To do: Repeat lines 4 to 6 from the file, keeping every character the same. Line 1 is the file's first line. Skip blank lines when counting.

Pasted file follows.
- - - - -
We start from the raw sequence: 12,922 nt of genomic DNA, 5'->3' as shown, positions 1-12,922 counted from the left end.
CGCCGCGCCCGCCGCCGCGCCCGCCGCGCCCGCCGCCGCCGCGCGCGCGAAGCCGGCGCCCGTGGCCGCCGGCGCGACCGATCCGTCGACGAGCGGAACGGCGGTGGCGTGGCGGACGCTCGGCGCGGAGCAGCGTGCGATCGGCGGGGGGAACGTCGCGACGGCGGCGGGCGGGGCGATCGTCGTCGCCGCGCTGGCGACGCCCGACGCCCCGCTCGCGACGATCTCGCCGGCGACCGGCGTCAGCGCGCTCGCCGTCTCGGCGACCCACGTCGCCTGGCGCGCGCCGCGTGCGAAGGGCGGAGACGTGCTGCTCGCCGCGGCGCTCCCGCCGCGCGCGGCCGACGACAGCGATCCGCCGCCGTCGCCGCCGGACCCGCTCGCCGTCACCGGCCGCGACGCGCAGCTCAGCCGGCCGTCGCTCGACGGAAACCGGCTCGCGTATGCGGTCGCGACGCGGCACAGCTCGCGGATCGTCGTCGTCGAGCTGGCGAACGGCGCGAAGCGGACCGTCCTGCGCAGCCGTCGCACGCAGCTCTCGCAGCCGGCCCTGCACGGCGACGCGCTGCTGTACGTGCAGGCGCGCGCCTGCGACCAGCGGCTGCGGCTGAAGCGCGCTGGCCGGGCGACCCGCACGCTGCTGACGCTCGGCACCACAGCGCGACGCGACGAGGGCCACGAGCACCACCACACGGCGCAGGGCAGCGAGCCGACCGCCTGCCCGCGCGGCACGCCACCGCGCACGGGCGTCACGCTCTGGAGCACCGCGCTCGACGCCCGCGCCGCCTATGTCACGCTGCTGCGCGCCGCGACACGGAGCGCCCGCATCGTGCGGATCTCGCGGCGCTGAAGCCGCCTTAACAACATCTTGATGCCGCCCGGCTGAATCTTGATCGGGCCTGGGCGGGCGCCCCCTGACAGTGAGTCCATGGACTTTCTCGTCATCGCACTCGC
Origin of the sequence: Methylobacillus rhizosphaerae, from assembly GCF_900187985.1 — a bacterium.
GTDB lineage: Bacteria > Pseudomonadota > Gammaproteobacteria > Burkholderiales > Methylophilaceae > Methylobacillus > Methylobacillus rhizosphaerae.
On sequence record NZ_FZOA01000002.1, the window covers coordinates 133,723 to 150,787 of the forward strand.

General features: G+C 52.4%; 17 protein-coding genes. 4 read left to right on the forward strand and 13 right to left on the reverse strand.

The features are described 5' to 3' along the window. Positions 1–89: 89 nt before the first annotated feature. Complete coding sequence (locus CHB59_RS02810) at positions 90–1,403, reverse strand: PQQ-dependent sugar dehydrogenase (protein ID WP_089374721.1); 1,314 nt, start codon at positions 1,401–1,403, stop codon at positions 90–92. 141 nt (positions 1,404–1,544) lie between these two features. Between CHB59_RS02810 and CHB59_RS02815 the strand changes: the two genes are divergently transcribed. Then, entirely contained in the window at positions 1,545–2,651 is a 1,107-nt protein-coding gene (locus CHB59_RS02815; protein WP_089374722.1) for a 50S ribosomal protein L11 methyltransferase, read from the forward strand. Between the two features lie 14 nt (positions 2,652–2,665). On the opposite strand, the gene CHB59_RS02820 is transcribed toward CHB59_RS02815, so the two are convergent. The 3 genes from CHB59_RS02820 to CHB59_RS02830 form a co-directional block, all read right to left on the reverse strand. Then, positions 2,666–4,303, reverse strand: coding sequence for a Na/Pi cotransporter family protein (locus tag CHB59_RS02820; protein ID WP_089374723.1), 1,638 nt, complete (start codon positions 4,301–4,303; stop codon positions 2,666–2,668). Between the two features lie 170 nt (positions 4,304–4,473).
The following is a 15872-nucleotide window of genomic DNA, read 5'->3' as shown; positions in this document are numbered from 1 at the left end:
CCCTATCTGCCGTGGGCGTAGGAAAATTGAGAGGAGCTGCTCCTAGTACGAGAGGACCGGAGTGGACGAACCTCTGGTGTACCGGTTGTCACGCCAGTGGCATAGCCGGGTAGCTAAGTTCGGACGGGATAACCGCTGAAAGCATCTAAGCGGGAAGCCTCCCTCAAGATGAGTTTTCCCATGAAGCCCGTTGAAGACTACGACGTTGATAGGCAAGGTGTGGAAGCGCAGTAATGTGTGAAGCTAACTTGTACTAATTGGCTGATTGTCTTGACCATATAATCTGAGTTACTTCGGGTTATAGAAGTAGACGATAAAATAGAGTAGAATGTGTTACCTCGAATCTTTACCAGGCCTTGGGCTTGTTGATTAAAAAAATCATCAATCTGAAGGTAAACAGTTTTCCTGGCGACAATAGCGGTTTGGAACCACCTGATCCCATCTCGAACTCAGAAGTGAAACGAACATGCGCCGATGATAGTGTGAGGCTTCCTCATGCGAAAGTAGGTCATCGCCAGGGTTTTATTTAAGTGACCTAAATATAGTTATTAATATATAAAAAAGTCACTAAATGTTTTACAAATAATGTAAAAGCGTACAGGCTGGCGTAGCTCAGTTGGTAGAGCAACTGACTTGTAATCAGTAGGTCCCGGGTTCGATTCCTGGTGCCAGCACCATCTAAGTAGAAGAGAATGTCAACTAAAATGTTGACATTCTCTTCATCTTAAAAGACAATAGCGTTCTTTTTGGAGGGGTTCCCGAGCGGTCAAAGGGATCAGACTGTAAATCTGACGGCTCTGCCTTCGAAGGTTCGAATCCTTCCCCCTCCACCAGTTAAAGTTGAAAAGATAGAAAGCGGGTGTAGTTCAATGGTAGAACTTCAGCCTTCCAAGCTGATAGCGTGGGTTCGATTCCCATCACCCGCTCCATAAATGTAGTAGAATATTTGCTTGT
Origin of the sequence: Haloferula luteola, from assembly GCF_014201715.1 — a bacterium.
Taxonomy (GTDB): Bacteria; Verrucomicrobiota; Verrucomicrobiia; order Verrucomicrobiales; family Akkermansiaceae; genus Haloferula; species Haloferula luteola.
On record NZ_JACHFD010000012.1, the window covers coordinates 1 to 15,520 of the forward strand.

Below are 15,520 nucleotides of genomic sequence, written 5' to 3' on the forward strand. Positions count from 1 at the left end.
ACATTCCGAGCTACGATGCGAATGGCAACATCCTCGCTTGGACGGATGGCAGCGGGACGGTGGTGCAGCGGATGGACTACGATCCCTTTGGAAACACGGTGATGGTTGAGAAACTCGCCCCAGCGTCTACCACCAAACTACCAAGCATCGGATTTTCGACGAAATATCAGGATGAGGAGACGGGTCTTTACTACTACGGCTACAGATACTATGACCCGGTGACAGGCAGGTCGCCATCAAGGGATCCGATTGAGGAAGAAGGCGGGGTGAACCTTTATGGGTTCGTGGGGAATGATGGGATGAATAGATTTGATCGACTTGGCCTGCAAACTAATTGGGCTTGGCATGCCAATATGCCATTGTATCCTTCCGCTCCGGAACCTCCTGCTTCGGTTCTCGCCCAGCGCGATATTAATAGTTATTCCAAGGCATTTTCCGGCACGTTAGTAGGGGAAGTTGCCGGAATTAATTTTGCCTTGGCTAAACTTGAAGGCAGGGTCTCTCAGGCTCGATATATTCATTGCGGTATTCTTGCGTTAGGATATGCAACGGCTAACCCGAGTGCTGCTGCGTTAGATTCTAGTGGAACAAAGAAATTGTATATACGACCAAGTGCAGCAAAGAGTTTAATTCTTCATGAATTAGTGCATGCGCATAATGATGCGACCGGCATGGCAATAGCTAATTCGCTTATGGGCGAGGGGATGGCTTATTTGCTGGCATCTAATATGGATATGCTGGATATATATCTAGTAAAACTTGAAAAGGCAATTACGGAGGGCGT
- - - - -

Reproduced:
GTDB lineage: Bacteria > Pseudomonadota > Gammaproteobacteria > Burkholderiales > Methylophilaceae > Methylobacillus > Methylobacillus rhizosphaerae.
On sequence record NZ_FZOA01000002.1, the window covers coordinates 133,723 to 150,787 of the forward strand.

General features: G+C 52.4%; 17 protein-coding genes. 4 read left to right on the forward strand and 13 right to left on the reverse strand.